Shannon: But as far as trends, it changes also. Like we had a lot of the Mumford & Sons folky stuff—the hey-hos and things. That’s dead now. That’s not syncing as much; it’s more horns and kind of retro soul that’s syncing. But that’s been syncing for a couple months now, so who knows what next is gonna happen. Because now if everyone goes out and writes a retro/soul song and gets them to me, I’m ready to send them out and all of a sudden they’re back to the Americana sound, or some True Blood-like sounds.
Frank: Nick Harcourt wrote a book, and he said something like, “When you hear a type of music on the radio and you want to emulate it, you already missed it.” Because by the time you get that song written, recorded and then finally circulated to the world, we’ve already licensed that type of thing a hundred times. So just kind of just stick to what you’re good at and listen to the radio right now if you want to. But you might miss it.
Audience Member: A real basic question: We get a tip and it’s like, “This is the dialogue, somebody’s breaking up or whatever.” But we’ve got no picture. So you’ve got a song, you really like it, you’re gonna recommend it, but it’s 23 seconds too long. Do we get a chance to like...? Is that where the stems come in, or do we get, “Hey, man, make this shorter”?
Shannon: Not usually for TV, because they go so fast. But for trailers, ads, promos, things that have a little more time, I will sometimes get that from a supervisor. They might ask something like, “Is there any way they can take this out?” or “Is there any way we can cut the ending?”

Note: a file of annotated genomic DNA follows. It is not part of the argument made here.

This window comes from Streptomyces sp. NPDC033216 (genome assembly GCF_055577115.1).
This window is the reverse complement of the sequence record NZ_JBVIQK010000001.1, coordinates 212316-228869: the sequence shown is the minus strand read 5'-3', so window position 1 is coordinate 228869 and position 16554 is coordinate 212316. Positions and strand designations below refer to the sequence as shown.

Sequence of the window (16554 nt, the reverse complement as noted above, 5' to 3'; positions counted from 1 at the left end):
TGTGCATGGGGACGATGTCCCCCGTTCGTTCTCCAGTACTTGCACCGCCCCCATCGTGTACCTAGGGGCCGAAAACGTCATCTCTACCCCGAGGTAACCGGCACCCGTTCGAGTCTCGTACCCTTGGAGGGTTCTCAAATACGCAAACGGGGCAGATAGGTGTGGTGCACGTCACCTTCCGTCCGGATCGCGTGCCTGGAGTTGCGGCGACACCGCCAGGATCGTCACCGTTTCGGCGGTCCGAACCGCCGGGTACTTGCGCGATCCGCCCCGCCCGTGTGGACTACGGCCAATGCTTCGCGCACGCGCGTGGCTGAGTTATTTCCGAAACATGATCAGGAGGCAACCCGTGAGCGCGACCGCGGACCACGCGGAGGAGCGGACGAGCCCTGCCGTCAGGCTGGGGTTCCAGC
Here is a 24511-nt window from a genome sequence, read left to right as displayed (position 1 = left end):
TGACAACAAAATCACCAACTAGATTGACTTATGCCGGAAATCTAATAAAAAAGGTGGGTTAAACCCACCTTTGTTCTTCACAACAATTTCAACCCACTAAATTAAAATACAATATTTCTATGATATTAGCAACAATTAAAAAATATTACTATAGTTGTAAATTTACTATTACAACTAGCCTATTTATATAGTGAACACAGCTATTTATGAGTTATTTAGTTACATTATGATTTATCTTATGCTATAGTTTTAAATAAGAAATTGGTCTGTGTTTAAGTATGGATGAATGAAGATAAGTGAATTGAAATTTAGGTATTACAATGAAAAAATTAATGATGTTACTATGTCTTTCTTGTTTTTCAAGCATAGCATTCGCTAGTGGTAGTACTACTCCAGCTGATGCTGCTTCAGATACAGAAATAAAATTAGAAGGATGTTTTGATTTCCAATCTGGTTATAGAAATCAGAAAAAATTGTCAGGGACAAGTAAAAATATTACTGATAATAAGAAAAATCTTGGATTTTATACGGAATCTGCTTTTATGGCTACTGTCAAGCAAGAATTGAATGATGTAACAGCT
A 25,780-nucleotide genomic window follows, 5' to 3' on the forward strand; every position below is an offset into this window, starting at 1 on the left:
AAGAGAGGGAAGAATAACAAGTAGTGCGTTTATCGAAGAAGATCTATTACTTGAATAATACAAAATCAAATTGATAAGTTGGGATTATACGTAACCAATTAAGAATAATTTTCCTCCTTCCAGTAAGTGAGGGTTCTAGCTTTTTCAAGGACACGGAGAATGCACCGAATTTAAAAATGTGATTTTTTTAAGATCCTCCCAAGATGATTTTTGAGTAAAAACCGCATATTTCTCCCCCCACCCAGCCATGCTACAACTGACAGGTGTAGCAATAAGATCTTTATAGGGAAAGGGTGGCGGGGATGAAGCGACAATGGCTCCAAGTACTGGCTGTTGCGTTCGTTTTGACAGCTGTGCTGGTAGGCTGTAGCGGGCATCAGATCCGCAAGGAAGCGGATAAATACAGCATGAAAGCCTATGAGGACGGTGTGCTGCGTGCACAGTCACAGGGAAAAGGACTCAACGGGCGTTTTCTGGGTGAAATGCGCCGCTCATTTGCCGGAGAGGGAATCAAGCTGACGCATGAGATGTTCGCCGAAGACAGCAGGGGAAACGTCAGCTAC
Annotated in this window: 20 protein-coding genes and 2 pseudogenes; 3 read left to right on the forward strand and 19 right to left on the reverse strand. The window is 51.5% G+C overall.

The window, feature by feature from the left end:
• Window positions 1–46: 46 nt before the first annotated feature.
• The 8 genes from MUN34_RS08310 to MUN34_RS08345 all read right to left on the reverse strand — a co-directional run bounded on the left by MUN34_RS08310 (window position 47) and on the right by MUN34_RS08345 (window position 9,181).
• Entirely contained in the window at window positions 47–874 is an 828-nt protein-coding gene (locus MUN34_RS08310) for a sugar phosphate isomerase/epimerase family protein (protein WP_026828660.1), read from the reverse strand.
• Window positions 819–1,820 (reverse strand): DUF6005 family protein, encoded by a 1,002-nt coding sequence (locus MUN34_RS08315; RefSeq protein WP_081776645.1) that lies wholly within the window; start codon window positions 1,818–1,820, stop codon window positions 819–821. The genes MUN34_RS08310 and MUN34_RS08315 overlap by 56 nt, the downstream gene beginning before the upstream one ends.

Audience Member: So what’s submitted has to match the picture?
Frank: No, we’ll make you match the picture. It’s got to be comfortable in its finished form.
Shannon: They have a music editor that is still going to cut it up.
Frank: I see the potential in it, so I go, “This is cool; this is vibing. I’m not loving the length,” like you say, maybe you came up 40 seconds short. So then I ask for an instrumental, and then we elongate it—the show’s music editor elongates it.
Shannon: You don’t have to do that. You provide an instrumental [as well as the full mix] and they will mess with it.
Frank: So if somebody produces your tracks, ask them if they could—when they’re done, when they send you the completed piece—if they could also provide you with a high-resolution file, a WAV file and stems...and an instrumental—as many materials as you can get. We don’t have time to wait for you to try to track down your producer from Brazil.